People: Dirk Englund

Associate Professor of Electrical Engineering
Publications
  1. M. Bhaskar, B. Machielse, D. Levonian, C. Nguyen, E. Knall, P. Stroganov, H. Park, D. Englund, D. Sukachev, M. Lukin, R. Riedinger, and M. Loncar. Experimental demonstration of memory-enhanced quantum communication. Nature, 580:60–64, 2020.
  2. D. Kim, A. Keesling Contreras, A. Omran, H. Levine, H. Bernien, M. Greiner, M. Lukin, D. Englund, Large-Scale Uniform Optical Focus Array Generation with a Phase Spatial Light Modulator. Optics Letters 2019.
  3. D. Kim, A. Keesling Contreras, A. Omran, H. Levine, H. Bernien, M. Greiner, M. Lukin, D. Englund, Large-Scale Uniform Optical Focus Array Generation with a Phase Spatial Light Modulator,. Optics Letters, 44(12):3178-3181, 2019.
  4. M. Trusheim, N. Wan, K. Chen, E. Bersin, M. Walsh, D. Englund, C. J. Ciccarino, R. Sundararaman, G. Malladi, B. Lienhard, H. Bakhru, and P. Narang. Lead-Related Quantum Emitters in Diamond. Phys. Rev. B, 99(075430), 2019.
  5. M. Walsh, E. Bersin, S. Mouradian, D. Englund, S. B. V. Dam, M. J. Degen, A. Galiullin, M. Ruf, M. IJspeert, T. H. Taminiau, and R. Hanson. Optical coherence of diamond nitrogen-vacancy centers formed by ion implantation and annealing. Phys. Rev. B, 99(161203), 2019.
  6. L. Marseglia, K. Saha, A. Ajoy, D. Englund, P. Cappellaro, T. Schröder, F. Jelezko, R. Walsworth, J. L. Pacheco, D. L. Perry, and E. S. Bielejec. Bright nanowire single photon source based on SiV centers in diamond. Optics Express, 26:80-89, 2018.
  7. A. Sipahigil, R. Evans, D. Sukachev, C. Nguyen, M. Lukin, D. Englund, T. Schroder, M.E. Trusheim, M. Walsh, L. Li, J. Zheng, M. Scjukraft, J.L. Pacheco, R. Camacho, and E.S. Bielejec. Scalable Focused Ion Beam Creation of Nearly Lifetime-Limited Single Quantum Emitters in Diamond Nanostructures. Nature Communications, 8, May 2017.
  8. D. Englund, B. Shields, H. Park, M. Lukin, Kelley Rivoire, Fariba Hatami, and Jelena Vuckovic. A Scanning Cavity Nanoscope. submitted to Nano Letters 2010.
  9. D. Englund, B. Shields, H. Park, M. Lukin, Kelley Rivoire, Fariba Hatami, and Jelena Vuckovic. A Scanning Cavity Nanoscope. Submitted 2010 2010.
News
Sat September 5, 2020

A Polariton-Stabilized Spin Clock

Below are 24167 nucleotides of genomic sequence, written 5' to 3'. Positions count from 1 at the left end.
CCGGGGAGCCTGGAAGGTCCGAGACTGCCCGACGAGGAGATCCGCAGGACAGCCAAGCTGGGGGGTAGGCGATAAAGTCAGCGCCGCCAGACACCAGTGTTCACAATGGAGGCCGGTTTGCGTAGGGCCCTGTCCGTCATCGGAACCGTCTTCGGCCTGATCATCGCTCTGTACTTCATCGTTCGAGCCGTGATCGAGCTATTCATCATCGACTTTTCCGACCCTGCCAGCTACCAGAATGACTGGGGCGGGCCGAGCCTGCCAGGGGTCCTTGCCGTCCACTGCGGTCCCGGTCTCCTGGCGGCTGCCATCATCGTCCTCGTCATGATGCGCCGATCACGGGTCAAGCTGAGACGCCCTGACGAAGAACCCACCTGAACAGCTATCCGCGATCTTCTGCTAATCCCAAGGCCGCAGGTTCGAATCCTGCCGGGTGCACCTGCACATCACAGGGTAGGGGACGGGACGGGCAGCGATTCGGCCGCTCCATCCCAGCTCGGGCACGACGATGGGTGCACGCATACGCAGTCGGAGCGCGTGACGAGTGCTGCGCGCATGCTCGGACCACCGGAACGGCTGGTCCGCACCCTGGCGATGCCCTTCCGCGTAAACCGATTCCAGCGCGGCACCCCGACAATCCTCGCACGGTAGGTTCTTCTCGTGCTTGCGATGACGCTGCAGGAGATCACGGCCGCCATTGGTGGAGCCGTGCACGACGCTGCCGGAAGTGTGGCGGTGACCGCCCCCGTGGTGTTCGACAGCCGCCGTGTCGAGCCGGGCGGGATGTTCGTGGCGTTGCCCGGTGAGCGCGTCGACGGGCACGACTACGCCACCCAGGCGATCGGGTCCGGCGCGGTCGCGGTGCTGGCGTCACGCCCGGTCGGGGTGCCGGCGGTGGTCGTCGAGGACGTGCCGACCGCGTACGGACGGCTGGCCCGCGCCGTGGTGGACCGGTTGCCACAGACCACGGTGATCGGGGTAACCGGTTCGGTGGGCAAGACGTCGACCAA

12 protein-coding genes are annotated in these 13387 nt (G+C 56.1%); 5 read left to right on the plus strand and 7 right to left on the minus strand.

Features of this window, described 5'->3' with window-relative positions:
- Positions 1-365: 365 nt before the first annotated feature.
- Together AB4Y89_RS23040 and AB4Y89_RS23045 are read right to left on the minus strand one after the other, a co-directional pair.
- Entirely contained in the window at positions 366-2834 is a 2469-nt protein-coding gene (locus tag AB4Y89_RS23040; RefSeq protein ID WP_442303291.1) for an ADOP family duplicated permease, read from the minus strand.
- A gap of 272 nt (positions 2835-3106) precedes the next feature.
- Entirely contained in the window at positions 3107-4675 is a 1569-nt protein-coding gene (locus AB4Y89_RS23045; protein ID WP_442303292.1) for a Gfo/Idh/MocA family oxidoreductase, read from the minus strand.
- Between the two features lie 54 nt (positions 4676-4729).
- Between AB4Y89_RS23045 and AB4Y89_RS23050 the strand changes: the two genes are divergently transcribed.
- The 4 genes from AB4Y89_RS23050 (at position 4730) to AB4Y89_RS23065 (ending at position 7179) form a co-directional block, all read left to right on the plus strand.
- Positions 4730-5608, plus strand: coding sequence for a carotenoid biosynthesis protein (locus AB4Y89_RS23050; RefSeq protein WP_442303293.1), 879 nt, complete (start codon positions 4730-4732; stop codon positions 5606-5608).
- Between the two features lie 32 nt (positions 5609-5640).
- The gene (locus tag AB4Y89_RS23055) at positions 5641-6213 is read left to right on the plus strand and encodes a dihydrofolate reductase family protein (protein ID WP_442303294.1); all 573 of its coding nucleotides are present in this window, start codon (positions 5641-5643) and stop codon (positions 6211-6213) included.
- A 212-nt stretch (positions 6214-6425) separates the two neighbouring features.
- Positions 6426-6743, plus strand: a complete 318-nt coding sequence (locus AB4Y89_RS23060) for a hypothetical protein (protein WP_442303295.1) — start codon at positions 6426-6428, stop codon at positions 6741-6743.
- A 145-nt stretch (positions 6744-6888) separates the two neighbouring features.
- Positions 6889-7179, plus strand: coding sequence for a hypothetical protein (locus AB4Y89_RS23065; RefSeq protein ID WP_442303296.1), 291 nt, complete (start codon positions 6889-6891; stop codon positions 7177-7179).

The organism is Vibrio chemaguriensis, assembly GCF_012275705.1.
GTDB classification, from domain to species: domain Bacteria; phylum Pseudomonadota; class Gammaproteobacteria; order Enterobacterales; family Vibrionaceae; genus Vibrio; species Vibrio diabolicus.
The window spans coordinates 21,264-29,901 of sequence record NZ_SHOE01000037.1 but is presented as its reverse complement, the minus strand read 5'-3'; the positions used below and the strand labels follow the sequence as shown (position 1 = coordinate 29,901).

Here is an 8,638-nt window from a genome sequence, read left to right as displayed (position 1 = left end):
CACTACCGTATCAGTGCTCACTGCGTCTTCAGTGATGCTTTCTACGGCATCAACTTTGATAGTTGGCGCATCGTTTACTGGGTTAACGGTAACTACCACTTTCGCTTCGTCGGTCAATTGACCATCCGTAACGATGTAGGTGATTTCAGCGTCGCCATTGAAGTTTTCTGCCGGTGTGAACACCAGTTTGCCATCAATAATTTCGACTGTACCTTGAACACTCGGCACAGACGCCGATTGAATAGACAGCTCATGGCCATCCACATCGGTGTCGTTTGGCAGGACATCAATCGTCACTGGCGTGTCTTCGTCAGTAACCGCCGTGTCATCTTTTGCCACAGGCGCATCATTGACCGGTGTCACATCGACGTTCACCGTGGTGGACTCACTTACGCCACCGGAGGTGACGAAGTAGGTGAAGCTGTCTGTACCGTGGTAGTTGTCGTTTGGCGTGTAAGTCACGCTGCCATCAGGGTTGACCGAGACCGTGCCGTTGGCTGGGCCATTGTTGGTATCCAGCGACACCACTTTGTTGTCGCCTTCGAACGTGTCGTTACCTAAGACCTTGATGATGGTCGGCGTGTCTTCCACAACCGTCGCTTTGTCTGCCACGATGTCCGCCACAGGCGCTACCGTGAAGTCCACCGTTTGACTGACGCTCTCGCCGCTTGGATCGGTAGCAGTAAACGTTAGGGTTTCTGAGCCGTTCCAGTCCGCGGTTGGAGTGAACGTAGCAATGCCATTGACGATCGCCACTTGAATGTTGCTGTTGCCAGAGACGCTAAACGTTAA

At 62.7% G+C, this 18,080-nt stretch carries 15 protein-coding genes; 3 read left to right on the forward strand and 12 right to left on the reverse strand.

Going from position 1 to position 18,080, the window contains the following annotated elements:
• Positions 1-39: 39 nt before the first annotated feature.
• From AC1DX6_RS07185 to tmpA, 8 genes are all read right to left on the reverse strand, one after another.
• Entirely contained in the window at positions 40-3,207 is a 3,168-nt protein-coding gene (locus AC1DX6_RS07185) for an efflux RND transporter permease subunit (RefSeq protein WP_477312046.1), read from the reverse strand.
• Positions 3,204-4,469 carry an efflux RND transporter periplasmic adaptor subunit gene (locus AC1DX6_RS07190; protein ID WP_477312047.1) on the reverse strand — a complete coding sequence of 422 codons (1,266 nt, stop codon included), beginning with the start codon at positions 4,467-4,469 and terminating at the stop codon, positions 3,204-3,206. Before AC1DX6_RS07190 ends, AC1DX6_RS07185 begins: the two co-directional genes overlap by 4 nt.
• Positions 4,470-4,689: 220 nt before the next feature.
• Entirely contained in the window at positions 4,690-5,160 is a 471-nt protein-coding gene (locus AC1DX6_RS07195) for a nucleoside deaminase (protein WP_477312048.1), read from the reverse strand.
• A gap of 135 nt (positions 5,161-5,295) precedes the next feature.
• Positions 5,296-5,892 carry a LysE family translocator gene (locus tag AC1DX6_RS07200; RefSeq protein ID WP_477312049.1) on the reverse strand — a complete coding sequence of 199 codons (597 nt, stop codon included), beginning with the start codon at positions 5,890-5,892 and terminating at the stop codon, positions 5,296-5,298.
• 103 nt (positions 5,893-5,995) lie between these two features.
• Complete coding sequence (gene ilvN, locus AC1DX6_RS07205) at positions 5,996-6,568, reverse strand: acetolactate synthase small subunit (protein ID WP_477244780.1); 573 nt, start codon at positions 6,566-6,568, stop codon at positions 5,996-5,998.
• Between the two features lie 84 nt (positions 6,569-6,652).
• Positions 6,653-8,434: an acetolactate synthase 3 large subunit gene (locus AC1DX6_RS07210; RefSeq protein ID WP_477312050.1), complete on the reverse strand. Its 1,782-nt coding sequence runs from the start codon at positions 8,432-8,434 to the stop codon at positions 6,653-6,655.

Figure: A polaritonic-stabilized spin clock. The reference probe field at frequency ω with intensity I is is split into a local oscillator and probe. The latter is sent to the resonant system, which consists of NV centers in diamond with population relaxation rate γ coupled to a microwave cavity at rate g. Atomic clocks are...
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Wed July 8, 2020

Scalable assembly of artificial atoms in photonic chips

A central goal in quantum information processing is the development of scalable quantum processors and quantum networks. Towards this end, solid-state “artificial atoms” such as colour centres in diamond are especially promising because they combine efficient optical interfaces, minutes of spin coherence, and potentially very-large-scale fabrication. Indeed, in the past 20 years of quantum engineering,...
News type:
Tue January 14, 2020

Transform-limited photons from a tin-vacancy spin in diamond

One of the goals of the CUA is to develop quantum networks: systems of stationary quantum memories connected by photons. Solid-state quantum emitters that combine coherent optical transitions, long-lived spin states, and the potential for scalability are critical components of future quantum information systems. Many emitters are candidates, with some desirable properties, but all have...
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Past Events
Tue February 7, 2017 4:00 pm

Semiconductor Quantum Technologies for Communications and Computing

Location:MIT 4-270

The field of quantum optics offers new ways to compute, communicate, and measure with quantum states. Recent advances in materials, quantum control, and nanofabrication now open the prospect for scalable quantum technologies based on solid-state quantum systems. In particular, photonic integrated circuits (PICs) now allow routing photons with high precision and low loss, and atom-like systems in semiconductors enable spin-based quantum memories that can be coupled to these optical circuits. The first part of this talk will review our recent progress in adapting one of the leading PIC architectures—silicon photonics—for various quantum secure communications protocols. The second part of the talk will consider how PIC technology, integrated with quantum memories, can extend the reach of quantum communications and form the basis of modular quantum computers.

Event type:
Mon August 24, 2020 12:00 am
Location:Virtual
From the Museum of Science: What have you always wanted to know about quantum physics but have never had a chance to ask? We’ve invited a panel of guest scientists from MIT and UC Berkeley to answer your questions and talk about how quantum physics is bringing about a technological revolution. Join us LIVE for...